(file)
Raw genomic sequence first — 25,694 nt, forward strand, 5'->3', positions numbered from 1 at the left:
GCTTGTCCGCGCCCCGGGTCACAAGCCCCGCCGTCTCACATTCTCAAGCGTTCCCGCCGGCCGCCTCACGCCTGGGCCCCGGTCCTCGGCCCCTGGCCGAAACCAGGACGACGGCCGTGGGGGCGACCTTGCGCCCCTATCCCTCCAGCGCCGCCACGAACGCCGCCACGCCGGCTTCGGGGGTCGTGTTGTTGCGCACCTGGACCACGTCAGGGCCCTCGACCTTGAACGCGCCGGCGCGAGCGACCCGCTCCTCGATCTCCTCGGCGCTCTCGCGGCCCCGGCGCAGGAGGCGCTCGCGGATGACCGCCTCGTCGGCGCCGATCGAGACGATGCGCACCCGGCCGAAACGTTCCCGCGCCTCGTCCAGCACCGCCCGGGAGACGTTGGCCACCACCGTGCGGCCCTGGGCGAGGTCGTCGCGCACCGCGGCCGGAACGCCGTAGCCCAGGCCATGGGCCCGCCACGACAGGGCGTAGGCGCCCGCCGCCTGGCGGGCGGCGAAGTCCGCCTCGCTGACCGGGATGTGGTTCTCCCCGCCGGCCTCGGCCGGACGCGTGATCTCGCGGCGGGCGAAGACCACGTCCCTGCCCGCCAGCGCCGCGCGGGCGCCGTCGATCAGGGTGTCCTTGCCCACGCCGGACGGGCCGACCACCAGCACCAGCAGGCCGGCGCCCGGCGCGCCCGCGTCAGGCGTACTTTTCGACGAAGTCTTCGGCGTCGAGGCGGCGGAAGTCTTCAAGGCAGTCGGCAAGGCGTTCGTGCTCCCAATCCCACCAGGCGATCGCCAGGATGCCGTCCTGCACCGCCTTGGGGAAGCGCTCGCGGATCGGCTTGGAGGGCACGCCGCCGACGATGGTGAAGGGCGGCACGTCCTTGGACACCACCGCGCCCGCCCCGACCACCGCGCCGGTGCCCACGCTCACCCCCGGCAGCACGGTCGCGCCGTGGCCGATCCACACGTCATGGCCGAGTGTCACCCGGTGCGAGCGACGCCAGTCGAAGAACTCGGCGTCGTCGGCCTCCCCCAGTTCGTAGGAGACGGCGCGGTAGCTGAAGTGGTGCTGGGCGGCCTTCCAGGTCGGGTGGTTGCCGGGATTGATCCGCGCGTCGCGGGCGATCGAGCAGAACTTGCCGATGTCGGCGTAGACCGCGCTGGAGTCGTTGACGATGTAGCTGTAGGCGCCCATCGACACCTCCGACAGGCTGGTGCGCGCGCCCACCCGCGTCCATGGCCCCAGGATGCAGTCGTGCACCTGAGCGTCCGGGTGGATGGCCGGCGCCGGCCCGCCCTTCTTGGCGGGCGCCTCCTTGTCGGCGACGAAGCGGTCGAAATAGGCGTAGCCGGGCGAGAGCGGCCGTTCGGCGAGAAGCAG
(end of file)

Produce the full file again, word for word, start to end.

Raw genomic sequence first — 25,694 nt, forward strand, 5'->3', positions numbered from 1 at the left:
GCTTGTCCGCGCCCCGGGTCACAAGCCCCGCCGTCTCACATTCTCAAGCGTTCCCGCCGGCCGCCTCACGCCTGGGCCCCGGTCCTCGGCCCCTGGCCGAAACCAGGACGACGGCCGTGGGGGCGACCTTGCGCCCCTATCCCTCCAGCGCCGCCACGAACGCCGCCACGCCGGCTTCGGGGGTCGTGTTGTTGCGCACCTGGACCACGTCAGGGCCCTCGACCTTGAACGCGCCGGCGCGAGCGACCCGCTCCTCGATCTCCTCGGCGCTCTCGCGGCCCCGGCGCAGGAGGCGCTCGCGGATGACCGCCTCGTCGGCGCCGATCGAGACGATGCGCACCCGGCCGAAACGTTCCCGCGCCTCGTCCAGCACCGCCCGGGAGACGTTGGCCACCACCGTGCGGCCCTGGGCGAGGTCGTCGCGCACCGCGGCCGGAACGCCGTAGCCCAGGCCATGGGCCCGCCACGACAGGGCGTAGGCGCCCGCCGCCTGGCGGGCGGCGAAGTCCGCCTCGCTGACCGGGATGTGGTTCTCCCCGCCGGCCTCGGCCGGACGCGTGATCTCGCGGCGGGCGAAGACCACGTCCCTGCCCGCCAGCGCCGCGCGGGCGCCGTCGATCAGGGTGTCCTTGCCCACGCCGGACGGGCCGACCACCAGCACCAGCAGGCCGGCGCCCGGCGCGCCCGCGTCAGGCGTACTTTTCGACGAAGTCTTCGGCGTCGAGGCGGCGGAAGTCTTCAAGGCAGTCGGCAAGGCGTTCGTGCTCCCAATCCCACCAGGCGATCGCCAGGATGCCGTCCTGCACCGCCTTGGGGAAGCGCTCGCGGATCGGCTTGGAGGGCACGCCGCCGACGATGGTGAAGGGCGGCACGTCCTTGGACACCACCGCGCCCGCCCCGACCACCGCGCCGGTGCCCACGCTCACCCCCGGCAGCACGGTCGCGCCGTGGCCGATCCACACGTCATGGCCGAGTGTCACCCGGTGCGAGCGACGCCAGTCGAAGAACTCGGCGTCGTCGGCCTCCCCCAGTTCGTAGGAGACGGCGCGGTAGCTGAAGTGGTGCTGGGCGGCCTTCCAGGTCGGGTGGTTGCCGGGATTGATCCGCGCGTCGCGGGCGATCGAGCAGAACTTGCCGATGTCGGCGTAGACCGCGCTGGAGTCGTTGACGATGTAGCTGTAGGCGCCCATCGACACCTCCGACAGGCTGGTGCGCGCGCCCACCCGCGTCCATGGCCCCAGGATGCAGTCGTGCACCTGAGCGTCCGGGTGGATGGCCGGCGCCGGCCCGCCCTTCTTGGCGGGCGCCTCCTTGTCGGCGACGAAGCGGTCGAAATAGGCGTAGCCGGGCGAGAGCGGCCGTTCGGCGAGAAGCAG